National Security Strategy 1998

 

II. Advancing U.S. National Interests

The goal of the national security strategy is to ensure the protection of our nation’s fundamental and enduring needs: protect the lives and safety of Americans, maintain the sovereignty of the United States with its values, institutions and territory intact, and promote the prosperity and well-being of the nation and its people. In our vision of the world, the United States has close cooperative relations with the world’s most influential countries and has the ability to influence the policies and actions of those who can affect our national well-being.
We seek to create a stable, peaceful international security environment in which our nation, citizens and interests are not threatened. The United States will not allow a hostile power to dominate any region of critical importance to our interests. We will work to prevent the spread of nuclear, biological and chemical weapons and the materials for producing them, and to control other potentially destabilizing technologies, such as long-range missiles. We will continue to ensure that we have effective means for countering and responding to the threats we cannot deter or otherwise prevent from arising. This includes protecting our citizens from terrorism, international crime and drug trafficking.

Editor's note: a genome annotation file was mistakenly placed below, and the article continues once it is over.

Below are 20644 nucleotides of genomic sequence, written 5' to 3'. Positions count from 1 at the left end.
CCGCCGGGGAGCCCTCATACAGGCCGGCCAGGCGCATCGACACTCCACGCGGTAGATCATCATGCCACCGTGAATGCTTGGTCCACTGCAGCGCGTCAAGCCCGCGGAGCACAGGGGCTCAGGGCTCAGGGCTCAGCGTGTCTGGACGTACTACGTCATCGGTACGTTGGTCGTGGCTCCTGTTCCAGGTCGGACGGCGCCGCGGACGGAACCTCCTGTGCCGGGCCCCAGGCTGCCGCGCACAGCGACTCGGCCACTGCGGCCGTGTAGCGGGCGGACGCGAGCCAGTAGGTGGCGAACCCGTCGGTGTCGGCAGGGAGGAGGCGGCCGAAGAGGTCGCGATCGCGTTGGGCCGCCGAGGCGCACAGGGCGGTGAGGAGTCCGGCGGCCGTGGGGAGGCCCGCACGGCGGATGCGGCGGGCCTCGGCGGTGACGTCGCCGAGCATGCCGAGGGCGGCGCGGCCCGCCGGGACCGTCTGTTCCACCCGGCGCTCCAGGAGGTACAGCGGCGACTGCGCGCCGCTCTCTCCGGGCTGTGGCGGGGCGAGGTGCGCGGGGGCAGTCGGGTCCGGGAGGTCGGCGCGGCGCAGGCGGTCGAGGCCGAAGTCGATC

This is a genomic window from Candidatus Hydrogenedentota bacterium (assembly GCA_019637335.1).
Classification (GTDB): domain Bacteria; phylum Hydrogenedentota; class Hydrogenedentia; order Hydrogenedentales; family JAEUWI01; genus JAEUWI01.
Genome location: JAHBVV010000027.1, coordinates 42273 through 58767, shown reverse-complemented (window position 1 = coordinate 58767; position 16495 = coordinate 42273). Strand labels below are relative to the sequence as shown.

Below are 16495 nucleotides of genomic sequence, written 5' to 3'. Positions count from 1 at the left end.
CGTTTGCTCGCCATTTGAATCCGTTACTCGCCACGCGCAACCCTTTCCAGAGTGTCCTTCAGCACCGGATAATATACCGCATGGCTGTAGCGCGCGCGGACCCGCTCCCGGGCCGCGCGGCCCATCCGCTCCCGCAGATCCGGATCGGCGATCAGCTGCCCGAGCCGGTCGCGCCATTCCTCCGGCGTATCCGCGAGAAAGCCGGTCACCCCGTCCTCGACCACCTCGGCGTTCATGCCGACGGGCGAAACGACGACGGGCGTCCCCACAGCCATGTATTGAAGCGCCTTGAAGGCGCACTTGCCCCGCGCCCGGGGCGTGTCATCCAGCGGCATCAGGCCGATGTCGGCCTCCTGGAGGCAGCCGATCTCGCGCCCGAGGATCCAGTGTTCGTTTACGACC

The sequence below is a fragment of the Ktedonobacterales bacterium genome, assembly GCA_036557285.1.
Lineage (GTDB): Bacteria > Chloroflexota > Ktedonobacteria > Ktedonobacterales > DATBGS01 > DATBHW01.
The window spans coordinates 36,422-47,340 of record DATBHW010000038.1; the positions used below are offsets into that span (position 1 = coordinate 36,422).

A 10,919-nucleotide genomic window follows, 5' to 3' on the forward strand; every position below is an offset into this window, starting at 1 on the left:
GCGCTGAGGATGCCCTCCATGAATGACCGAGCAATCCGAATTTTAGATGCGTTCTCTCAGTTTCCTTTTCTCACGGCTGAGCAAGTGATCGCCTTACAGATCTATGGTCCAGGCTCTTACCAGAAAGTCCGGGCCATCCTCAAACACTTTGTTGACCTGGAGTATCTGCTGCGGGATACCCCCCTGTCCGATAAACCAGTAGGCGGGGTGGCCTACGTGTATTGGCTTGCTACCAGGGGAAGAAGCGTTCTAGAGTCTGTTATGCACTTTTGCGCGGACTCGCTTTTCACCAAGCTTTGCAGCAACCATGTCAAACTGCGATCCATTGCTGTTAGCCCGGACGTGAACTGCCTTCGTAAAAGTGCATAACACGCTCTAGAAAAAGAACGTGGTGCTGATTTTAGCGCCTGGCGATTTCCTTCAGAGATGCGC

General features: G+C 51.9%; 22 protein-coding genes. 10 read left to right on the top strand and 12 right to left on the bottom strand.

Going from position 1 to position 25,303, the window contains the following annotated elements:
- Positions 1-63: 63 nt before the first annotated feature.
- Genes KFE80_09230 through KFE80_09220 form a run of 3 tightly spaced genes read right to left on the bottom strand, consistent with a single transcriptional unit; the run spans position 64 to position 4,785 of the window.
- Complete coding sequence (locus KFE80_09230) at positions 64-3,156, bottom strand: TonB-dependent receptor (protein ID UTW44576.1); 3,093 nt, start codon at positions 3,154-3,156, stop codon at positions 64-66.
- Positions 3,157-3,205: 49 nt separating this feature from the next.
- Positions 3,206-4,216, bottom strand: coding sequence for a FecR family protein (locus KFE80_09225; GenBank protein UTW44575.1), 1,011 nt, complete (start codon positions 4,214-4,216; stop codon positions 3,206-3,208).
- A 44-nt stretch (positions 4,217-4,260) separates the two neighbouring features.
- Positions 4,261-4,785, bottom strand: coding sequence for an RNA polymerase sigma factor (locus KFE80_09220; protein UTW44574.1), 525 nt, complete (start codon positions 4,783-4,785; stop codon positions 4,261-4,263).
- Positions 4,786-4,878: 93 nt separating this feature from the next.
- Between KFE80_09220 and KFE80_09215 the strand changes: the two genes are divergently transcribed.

We seek a world in which democratic values and respect for human rights and the rule of law are increasingly accepted. This will be achieved through broadening the community of free-market democracies, promoting an international community that is willing and able to prevent or respond effectively to humanitarian problems, and strengthening international non-governmental movements committed to human rights and democratization. These efforts help prevent humanitarian disasters, promote reconciliation in states experiencing civil conflict and address migration and refugee crises.
We seek continued American prosperity through increasingly open international trade and sustainable growth in the global economy. The health of the international economy directly affects our security, just as stability enhances the prospects for prosperity. Prosperity ensures that we are able to sustain our military forces, foreign initiatives and global influence. In turn, our engagement and influence helps ensure that the world remains stable so the international economic system can flourish.